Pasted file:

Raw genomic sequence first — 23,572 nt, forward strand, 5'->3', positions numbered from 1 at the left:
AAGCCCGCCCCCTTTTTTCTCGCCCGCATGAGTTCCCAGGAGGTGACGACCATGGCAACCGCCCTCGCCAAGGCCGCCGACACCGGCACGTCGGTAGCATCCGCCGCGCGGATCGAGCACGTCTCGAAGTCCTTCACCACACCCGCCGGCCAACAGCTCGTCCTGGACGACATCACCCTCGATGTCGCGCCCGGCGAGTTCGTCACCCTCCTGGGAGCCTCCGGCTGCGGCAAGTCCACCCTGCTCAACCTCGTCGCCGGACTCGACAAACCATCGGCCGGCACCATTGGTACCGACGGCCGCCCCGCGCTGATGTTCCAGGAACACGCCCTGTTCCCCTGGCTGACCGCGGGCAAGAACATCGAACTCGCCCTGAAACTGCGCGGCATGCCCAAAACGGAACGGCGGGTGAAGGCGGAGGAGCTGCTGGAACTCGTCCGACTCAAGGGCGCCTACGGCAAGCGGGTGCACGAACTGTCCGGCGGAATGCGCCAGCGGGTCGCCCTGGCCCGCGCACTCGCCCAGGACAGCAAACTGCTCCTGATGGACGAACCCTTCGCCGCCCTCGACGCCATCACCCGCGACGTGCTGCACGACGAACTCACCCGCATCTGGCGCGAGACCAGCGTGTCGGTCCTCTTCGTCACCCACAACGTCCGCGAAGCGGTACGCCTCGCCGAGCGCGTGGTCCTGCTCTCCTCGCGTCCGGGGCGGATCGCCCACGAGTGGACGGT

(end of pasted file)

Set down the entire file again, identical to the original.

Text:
Raw genomic sequence first — 23,572 nt, forward strand, 5'->3', positions numbered from 1 at the left:
AAGCCCGCCCCCTTTTTTCTCGCCCGCATGAGTTCCCAGGAGGTGACGACCATGGCAACCGCCCTCGCCAAGGCCGCCGACACCGGCACGTCGGTAGCATCCGCCGCGCGGATCGAGCACGTCTCGAAGTCCTTCACCACACCCGCCGGCCAACAGCTCGTCCTGGACGACATCACCCTCGATGTCGCGCCCGGCGAGTTCGTCACCCTCCTGGGAGCCTCCGGCTGCGGCAAGTCCACCCTGCTCAACCTCGTCGCCGGACTCGACAAACCATCGGCCGGCACCATTGGTACCGACGGCCGCCCCGCGCTGATGTTCCAGGAACACGCCCTGTTCCCCTGGCTGACCGCGGGCAAGAACATCGAACTCGCCCTGAAACTGCGCGGCATGCCCAAAACGGAACGGCGGGTGAAGGCGGAGGAGCTGCTGGAACTCGTCCGACTCAAGGGCGCCTACGGCAAGCGGGTGCACGAACTGTCCGGCGGAATGCGCCAGCGGGTCGCCCTGGCCCGCGCACTCGCCCAGGACAGCAAACTGCTCCTGATGGACGAACCCTTCGCCGCCCTCGACGCCATCACCCGCGACGTGCTGCACGACGAACTCACCCGCATCTGGCGCGAGACCAGCGTGTCGGTCCTCTTCGTCACCCACAACGTCCGCGAAGCGGTACGCCTCGCCGAGCGCGTGGTCCTGCTCTCCTCGCGTCCGGGGCGGATCGCCCACGAGTGGACGGT